December 24th, 2007 by xformed
Other fine maritime issues reading (in case you missed it yesterday): Wake Island, 1941 at Eagle Speak and (in case you missed it today): Maritime Monday 90 at Fred Fry International.
His name was James Richard Ward. A Seaman First Class aboard the USS OKLAHOMA (BB-37) on the morning of Dec 7th, 1941.
She was based at Pearl Harbor from 6 December 1940 for patrols and exercises, and was moored in Battleship Row on 7 December 1941, when the Japanese attacked. Outboard alongside USS Maryland, Oklahoma took three torpedo hits almost immediately after the first Japanese bombs fell. As she began to capsize, two more torpedoes struck home, and her men were strafed as they abandoned ship. Within 20 minutes after the attack began, she had rolled over until halted by her masts touching bottom, her starboard side above water, and a part of her keel clear.
Many of her crew, however, remained in the fight, clambering aboard Maryland to help serve her anti-aircraft batteries. Twenty officers and 395 enlisted men were killed or missing.
James Ward was one of the men who perished when the ship capsized, but he did so ensuring his shipmates had a fighting chance of surviving. The citation for his Medal of Honor tells the story:
For conspicuous devotion to duty, extraordinary courage and complete disregard of his life, above and beyond the call of duty, during the attack on the Fleet in Pearl Harbor by Japanese forces on 7 December 1941. When it was seen that the U.S.S. Oklahoma was going to capsize and the order was given to abandon ship, Ward remained in a turret holding a flashlight so the remainder of the turret crew could see to escape, thereby sacrificing his own life.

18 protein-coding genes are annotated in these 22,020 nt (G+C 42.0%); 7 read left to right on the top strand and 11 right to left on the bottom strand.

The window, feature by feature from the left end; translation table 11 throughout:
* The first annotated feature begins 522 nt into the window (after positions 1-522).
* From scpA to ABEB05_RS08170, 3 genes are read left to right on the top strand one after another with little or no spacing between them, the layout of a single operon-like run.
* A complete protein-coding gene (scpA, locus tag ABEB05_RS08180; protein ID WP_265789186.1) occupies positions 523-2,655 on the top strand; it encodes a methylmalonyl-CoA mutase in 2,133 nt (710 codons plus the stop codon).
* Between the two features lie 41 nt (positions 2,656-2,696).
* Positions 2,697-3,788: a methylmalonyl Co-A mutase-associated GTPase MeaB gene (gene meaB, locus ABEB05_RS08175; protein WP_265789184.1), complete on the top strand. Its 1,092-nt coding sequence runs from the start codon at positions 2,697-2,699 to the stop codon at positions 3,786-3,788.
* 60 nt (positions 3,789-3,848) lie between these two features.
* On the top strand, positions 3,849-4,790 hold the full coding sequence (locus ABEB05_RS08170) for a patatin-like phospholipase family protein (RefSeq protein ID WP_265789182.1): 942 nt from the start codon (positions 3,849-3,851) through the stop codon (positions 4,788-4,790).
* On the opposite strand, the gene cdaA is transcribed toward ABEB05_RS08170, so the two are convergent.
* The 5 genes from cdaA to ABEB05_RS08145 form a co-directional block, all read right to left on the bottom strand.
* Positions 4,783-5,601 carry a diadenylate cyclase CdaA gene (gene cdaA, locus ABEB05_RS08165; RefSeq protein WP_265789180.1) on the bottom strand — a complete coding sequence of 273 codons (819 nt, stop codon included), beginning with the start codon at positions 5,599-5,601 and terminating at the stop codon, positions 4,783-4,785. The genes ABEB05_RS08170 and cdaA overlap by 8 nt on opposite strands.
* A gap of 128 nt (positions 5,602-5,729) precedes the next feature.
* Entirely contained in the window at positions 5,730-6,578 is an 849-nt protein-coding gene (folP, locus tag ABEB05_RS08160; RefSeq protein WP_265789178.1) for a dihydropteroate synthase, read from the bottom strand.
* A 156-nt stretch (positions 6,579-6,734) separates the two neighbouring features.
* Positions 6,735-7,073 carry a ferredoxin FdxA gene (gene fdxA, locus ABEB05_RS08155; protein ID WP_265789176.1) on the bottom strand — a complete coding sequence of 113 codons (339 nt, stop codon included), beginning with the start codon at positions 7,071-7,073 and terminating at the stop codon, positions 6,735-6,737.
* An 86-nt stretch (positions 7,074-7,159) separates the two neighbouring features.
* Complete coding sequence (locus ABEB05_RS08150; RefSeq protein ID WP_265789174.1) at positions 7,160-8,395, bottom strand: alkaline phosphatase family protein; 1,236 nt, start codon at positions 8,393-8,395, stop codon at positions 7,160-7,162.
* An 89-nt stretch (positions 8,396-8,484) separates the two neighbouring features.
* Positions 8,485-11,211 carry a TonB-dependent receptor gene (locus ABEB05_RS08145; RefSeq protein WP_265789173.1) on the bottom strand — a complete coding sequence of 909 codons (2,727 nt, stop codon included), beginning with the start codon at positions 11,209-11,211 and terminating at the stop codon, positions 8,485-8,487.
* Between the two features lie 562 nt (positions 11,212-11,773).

A life defined in 20 minutes and he could have scrambled for the hatch and safety, too, but he didn’t. The USS OKLAHOMA suffered the second highest casualty count of any unit at Pearl Harbor.
In doing some of this research, I also found the Destroyer Escort Sailors Association (DESA) website. If you are one, you can join up as a sustaining member to help keep the history records alive. Lots of resoruces there for the history of these small, but important ships, to include some “life aboard DEs” section, and then there are the “sea stories,” including one by Ernie Pyle riding on a DE during the war:
In the Western Pacific — So now I’m a D-E sailor. Full-fledged one. Drenched from head to foot with salt water. Sleep with a leg crooked around your rack so you won’t fall out. Put wet bread under your dinner tray to keep it from sliding. Even got my Jesus-shoes ordered.
And you don’t know what a D-E sailor is? You don’t know the D-E Navy? Better not let one of them hear you say that. They’re 50,000 strong out here. And they pride themselves on their rough life at sea. So better be careful.
A D-E, my friends, is a destroyer-escort. It’s a ship, long and narrow and sleek, along the lines of a destroyer. But it’s much smaller. It’s a baby destroyer. It’s the American version of the British corvette.
It is the answer to the problems of colossal amounts of convoying; amounts so huge that we simply hadn’t the time to build full-fledged destroyers to escort them all. The D-E was the result. It is a wartime product, and it has done very valiantly.
Many other interesting bits of history are listed on the DESA site.
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